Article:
BK: I think they’re going to experience two things. It’s going to be much more raw Bre. I think the Bre they see live is what they’re going to get more of on this EP. I’m also talking a lot more about my own experiences rather than just writing about whatever or for other people.

MM: I think that’s a really important goal, to capture those dynamics and live energy sounds in recordings.

BK: Yeah! I think that’s been a blessing and a curse for me because my live show is where people always feel like they understand me the most, so this EP has been really important to figure out how I can also have that conversation through recordings.

MM: When writing and recording this EP, did you have any specific musicians influencing your sound?

BK: Brandi Carlile. She’s amazing, and I’ve been listening to her since I was 16 years old. I remember I was working at my first job at Starbucks and they would play “The Story,” nonstop and I would just think about how her voice was from another planet.

{Insert side conversation about how incredible Brandi is}

BK: Jenny Lewis too. I also love Phoebe Bridgers, Lucy Dacus, and I grew up listening to Stevie Nicks and Lauryn Hill. It’s kind of all over the place! Honestly pretty much any female who has spoken out about how she feels has always inspired me.

MM: So would you say that’s a primary influence for the bulk of your songs?

BK: I think you may definitely hear a bit of that, but yeah it definitely has influenced me. Mostly what you’re going to hear in my music is stuff that’s true to me and my experiences.

MM: In addition to solo releases, we have also heard music from your duo Koziol Kennedy. Last year you guys released a full length album. Can you talk a little bit about how that came to be, and the sound you guys created together?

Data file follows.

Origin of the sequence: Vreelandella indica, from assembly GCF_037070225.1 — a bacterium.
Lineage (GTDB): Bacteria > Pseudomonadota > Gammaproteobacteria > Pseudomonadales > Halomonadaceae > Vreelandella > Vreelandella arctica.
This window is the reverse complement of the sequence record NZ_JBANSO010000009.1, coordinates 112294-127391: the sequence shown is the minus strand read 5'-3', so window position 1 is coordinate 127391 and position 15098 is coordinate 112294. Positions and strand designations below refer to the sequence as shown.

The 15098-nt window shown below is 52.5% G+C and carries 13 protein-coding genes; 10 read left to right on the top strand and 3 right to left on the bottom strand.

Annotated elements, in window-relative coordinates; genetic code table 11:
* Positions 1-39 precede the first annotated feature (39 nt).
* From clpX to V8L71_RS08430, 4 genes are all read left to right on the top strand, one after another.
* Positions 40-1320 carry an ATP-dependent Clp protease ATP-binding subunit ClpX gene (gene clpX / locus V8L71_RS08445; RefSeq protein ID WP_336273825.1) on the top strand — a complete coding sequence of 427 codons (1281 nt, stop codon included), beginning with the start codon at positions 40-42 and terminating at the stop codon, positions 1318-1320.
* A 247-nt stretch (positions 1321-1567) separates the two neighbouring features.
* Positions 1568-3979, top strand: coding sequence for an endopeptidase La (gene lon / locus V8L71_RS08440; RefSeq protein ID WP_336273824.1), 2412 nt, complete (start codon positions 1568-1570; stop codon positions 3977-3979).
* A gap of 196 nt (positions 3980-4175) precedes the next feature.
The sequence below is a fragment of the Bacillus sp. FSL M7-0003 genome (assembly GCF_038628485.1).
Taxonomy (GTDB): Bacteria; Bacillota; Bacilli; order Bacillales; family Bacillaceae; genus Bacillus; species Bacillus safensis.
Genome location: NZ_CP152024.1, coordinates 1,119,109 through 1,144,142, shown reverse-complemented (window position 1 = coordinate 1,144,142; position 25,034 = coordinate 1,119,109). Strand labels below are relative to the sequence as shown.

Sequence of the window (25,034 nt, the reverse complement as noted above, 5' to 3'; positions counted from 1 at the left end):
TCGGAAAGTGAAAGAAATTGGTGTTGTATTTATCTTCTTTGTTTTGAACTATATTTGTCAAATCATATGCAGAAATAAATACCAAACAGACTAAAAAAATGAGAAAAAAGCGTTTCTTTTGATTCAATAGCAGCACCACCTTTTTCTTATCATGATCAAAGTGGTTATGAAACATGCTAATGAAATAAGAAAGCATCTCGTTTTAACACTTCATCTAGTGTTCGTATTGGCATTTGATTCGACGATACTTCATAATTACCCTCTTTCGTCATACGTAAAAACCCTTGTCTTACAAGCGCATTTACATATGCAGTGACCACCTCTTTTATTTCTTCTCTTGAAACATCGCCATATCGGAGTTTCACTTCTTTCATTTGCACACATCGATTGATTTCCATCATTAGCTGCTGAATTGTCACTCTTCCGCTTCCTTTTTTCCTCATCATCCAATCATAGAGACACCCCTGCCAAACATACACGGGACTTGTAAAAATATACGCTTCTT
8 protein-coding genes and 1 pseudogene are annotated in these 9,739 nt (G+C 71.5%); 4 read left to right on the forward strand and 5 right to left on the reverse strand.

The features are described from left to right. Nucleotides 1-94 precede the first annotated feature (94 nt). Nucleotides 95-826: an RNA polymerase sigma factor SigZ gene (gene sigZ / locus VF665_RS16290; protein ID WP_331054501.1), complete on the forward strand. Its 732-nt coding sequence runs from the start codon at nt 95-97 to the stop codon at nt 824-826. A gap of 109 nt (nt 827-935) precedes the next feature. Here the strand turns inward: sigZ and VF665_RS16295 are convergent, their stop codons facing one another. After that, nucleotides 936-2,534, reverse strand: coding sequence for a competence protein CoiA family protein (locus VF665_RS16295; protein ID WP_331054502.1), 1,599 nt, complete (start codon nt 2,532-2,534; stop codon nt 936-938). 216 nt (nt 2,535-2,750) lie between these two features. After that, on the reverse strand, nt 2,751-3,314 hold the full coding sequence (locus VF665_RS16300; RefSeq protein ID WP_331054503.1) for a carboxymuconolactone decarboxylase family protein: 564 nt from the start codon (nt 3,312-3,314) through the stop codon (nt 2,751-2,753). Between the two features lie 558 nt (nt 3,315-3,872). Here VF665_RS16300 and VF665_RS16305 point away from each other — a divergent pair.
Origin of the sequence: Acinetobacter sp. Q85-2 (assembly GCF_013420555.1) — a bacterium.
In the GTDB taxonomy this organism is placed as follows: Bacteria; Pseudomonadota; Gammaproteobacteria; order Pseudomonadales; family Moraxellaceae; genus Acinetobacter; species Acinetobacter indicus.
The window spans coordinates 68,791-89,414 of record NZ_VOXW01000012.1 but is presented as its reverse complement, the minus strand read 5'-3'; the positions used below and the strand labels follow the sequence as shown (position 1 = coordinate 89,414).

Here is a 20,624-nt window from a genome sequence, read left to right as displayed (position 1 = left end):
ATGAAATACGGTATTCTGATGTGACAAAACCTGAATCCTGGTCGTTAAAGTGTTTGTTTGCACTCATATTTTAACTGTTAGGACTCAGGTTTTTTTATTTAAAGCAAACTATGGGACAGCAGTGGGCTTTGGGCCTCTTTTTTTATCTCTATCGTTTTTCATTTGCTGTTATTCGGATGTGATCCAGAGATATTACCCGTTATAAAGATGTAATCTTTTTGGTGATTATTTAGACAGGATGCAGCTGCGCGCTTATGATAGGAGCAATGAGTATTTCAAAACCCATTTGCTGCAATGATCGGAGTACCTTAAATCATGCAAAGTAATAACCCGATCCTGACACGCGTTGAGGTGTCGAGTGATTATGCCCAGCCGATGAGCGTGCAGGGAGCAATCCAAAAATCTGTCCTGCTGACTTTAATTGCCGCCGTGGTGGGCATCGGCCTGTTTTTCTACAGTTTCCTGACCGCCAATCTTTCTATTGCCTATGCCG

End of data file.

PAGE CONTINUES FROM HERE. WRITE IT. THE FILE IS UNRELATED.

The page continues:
BK: It’s a very raw sound. Essentially with Koziol Kennedy you’re getting me and Matt singing the songs we wrote together. We met through Matt Odmark back in late 2015 or early 2016. I think Odmark kind of knew what he was doing and said to Koziol “You’re the male version of Bre. I think you should write.” Koziol also played guitar in my band so when we weren’t playing music or touring we were writing songs. He is one of my favorite people to write with. So we wound up writing 6 or 7 songs and thought “Lets do a Carol King, James Taylor thing. Whenever we have the songs let’s just put them out. No rules, no boundaries.” So essentially the dream is to make as much music as possible, so when we’re 50 or 60 years old and playing the Ryman we can play songs from my catalog and Matt’s catalog. It kind of just happened on a whim.

MM: Do you have a tour in place after the release of your EP? If so, what are some places you’re looking forward to most?

BK: So I’m working right now to figure out who I’m going to be opening for and what places I’ll be going to play. I believe I’ll be starting in Nashville, then probably going out to California, and finishing up in New York.

MM: What’re your favorite spots to play in Nashville that you’ve played in the past?

BK: My number one is The Basement. It’s the first place I ever played and I still love it. It’s my favorite and most intimate room because it creates a lot of awkward moments. I also love playing The 5 Spot and Hotel Cafe. I really want to play The Basement East this year.

MM: If you could open for any artist, dream scenario, who would it be?

BK: 100% Brandi Carlile.

MM: And venue?

BK: Man! Well obviously the first thing that comes to mind is The Ryman, but also Red Rocks. It’s a dream to play both. It’s 100% a dream to walk out onto the Ryman and to see my dad in the crowd and all my friends who helped me become a better writer and just look at them and say “I’m doing it! …I think!”

MM: Finally, what advice might you have for any young songwriters who are starting to figure it all out and want to do what you’re doing?

BK: Just put your music out and don’t be so precious about it. Just keep creating, because failure is important. Keep creating, and know you’ll have someone who’s not going to like your music, and someone who will love your music. Just keep working on your craft. You’re never done. You have to do the work. It’s hard work, but what else would you rather be doing?

For more information on Bre and her music, check out her Facebook page HERE.